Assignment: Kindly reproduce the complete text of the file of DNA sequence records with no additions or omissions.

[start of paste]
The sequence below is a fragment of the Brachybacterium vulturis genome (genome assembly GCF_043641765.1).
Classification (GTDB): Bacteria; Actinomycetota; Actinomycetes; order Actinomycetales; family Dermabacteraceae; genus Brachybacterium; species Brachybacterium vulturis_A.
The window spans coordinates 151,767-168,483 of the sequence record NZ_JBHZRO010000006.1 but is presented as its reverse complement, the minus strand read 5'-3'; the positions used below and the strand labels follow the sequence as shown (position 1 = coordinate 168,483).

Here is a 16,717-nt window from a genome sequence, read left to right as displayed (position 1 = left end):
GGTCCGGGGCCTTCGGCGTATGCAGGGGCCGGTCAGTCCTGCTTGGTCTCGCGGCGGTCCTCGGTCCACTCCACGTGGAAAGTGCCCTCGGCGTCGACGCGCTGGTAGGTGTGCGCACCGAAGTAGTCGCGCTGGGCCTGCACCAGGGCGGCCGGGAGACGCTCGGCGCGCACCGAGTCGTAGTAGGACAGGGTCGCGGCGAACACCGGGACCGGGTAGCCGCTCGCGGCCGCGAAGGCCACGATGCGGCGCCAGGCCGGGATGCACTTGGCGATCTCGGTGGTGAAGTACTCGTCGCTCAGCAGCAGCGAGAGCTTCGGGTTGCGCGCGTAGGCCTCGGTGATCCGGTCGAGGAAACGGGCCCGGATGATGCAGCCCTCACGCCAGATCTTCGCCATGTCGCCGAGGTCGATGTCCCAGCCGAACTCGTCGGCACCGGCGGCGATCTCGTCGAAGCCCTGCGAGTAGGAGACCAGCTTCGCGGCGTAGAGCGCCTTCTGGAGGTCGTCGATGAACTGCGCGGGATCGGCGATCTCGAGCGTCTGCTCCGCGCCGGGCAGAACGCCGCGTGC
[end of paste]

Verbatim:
The sequence below is a fragment of the Brachybacterium vulturis genome (genome assembly GCF_043641765.1).
Classification (GTDB): Bacteria; Actinomycetota; Actinomycetes; order Actinomycetales; family Dermabacteraceae; genus Brachybacterium; species Brachybacterium vulturis_A.
The window spans coordinates 151,767-168,483 of the sequence record NZ_JBHZRO010000006.1 but is presented as its reverse complement, the minus strand read 5'-3'; the positions used below and the strand labels follow the sequence as shown (position 1 = coordinate 168,483).

Here is a 16,717-nt window from a genome sequence, read left to right as displayed (position 1 = left end):
GGTCCGGGGCCTTCGGCGTATGCAGGGGCCGGTCAGTCCTGCTTGGTCTCGCGGCGGTCCTCGGTCCACTCCACGTGGAAAGTGCCCTCGGCGTCGACGCGCTGGTAGGTGTGCGCACCGAAGTAGTCGCGCTGGGCCTGCACCAGGGCGGCCGGGAGACGCTCGGCGCGCACCGAGTCGTAGTAGGACAGGGTCGCGGCGAACACCGGGACCGGGTAGCCGCTCGCGGCCGCGAAGGCCACGATGCGGCGCCAGGCCGGGATGCACTTGGCGATCTCGGTGGTGAAGTACTCGTCGCTCAGCAGCAGCGAGAGCTTCGGGTTGCGCGCGTAGGCCTCGGTGATCCGGTCGAGGAAACGGGCCCGGATGATGCAGCCCTCACGCCAGATCTTCGCCATGTCGCCGAGGTCGATGTCCCAGCCGAACTCGTCGGCACCGGCGGCGATCTCGTCGAAGCCCTGCGAGTAGGAGACCAGCTTCGCGGCGTAGAGCGCCTTCTGGAGGTCGTCGATGAACTGCGCGGGATCGGCGATCTCGAGCGTCTGCTCCGCGCCGGGCAGAACGCCGCGTGC